„All roads lead to… rum” could be the motto of Martinique.
Domi wanted to go to a rum distillery while we were on Martinique. There are a lot of workshops, finally we decided to visit the La Favourite Distillery. This is an artisan family factory and they use steam engines. The whole place was very captivating. At first, we weren’t sure we were in the right place ’cause work was still going on (no ticket /pass needed, you just walk in); but the welcome sign in front of the building convinced us.
Upon entering the factory, we could read about how the process works. A photo exhibit walks you through the processes step by step, starting with the cutting of the sugarcane and ending with the bottling of the drink. To our surprise, hundred-year-old machines are used in the factory. The water comes from a nearby dyke built in 1842, the furnace is heated with the cut canestalks. In the cellar we could witness how they were separating the alcohol from the water. We also noticed all the wooden barrels around containing the noble drink. The girls were chasing chickens in the yard. They also built a bridge across the little stream for them. Next, we peaked into the bottling department where a young woman was sealing the bottles by melting wax on the bottlenecks. Only a few steps to our final destination: the shop. In the hall we could admire old posters advertising La Favourite Rum. Finally, we could taste all the different types of rum produced locally and buy some as well.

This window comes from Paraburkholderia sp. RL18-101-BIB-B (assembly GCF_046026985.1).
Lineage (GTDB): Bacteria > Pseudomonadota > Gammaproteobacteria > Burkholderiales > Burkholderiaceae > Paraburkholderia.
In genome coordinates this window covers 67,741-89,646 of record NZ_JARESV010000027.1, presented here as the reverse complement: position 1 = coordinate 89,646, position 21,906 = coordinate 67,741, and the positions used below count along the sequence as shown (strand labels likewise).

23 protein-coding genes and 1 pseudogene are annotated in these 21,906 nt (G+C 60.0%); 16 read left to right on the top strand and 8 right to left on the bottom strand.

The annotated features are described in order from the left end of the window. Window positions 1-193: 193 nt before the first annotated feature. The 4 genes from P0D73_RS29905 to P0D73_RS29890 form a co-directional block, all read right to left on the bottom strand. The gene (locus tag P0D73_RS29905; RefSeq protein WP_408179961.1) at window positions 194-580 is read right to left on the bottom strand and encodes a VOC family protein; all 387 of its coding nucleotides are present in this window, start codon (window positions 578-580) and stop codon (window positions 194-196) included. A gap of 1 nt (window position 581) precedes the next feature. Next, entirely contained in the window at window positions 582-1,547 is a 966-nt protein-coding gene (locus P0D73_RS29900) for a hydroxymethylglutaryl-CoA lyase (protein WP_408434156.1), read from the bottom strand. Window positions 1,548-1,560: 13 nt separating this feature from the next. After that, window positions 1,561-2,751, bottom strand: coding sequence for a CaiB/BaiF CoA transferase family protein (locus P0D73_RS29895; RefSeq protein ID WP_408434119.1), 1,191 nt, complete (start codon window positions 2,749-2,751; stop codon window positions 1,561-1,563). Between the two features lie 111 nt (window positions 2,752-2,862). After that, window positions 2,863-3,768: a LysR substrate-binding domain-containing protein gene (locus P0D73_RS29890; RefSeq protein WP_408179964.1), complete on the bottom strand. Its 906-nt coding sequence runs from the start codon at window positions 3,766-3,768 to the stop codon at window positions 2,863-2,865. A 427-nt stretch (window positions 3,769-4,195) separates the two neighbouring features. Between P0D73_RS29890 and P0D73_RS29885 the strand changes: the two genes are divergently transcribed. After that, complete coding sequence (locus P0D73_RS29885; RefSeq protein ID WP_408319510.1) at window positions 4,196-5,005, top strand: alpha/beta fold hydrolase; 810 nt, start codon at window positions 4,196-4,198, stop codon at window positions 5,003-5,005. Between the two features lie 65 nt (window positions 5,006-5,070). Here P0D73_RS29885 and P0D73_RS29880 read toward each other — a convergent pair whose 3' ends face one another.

Rum originates from the Caribbean region. Since the 17th century it has been an important product in Central and South America. Martinique’s economy is built largely on growing sugar cane and producing rum. As we walked among the machines and the huge steel barrels, then along a long corridor, finally arriving to rooms filled with wooden barrels up to the ceiling – the history of the Caribbean came alive. The cruel deeds of sugar barons and slave traders are also part of history here. Rum is the suggested remedy for seasickness, toothache, the common cold … Those who are aware of the similar beneficial effects of palinka, the Hungarian wonder schnaps, can easily see the parallels between the two drinks and their importance in people’s lives.
Back to present day and the shop: once they learnt that we are sailors, they recommended the 3 liter plastic bag version. I loved the 25 year old white rum, as well. Too bad that we didn’t buy any of that …
Almond Pogácsa (po-ga-tsha, a bit like a scone)
Here is the recipe for almond „pogácsa”. It is worth tasting with rum or tea or with rum and tea 🙂
Ingredients for dough
- 350 g flour (3 cup)
- 250 g butter (1 cup or 2 stick)
- 2 egg yolks
- 2 dl whey-free sour cream (1 cup)
- salt to taste (1.5 teaspoons)
- 150 g almond (1 cup)
- 2 egg white
Combine the ingredients, then let the dough rest for at least three hours. I usually put it into the refrigerator. You can use it for up to a week if stored in the fridge, or for two months if stored in the freezer.
Once you take the dough out of the fridge, roll it out until it is 1 finger thick using a rolling pin. With a round cookie cutter, cut out the pogacsas. Brush the top with lightly beaten egg white to give it a nice golden brown color when baked, then decorate with boiled, bleached almonds and give it another brushstroke of the egg white. We bake it until golden brown for about 20 minutes at 200 C (390 F) degrees.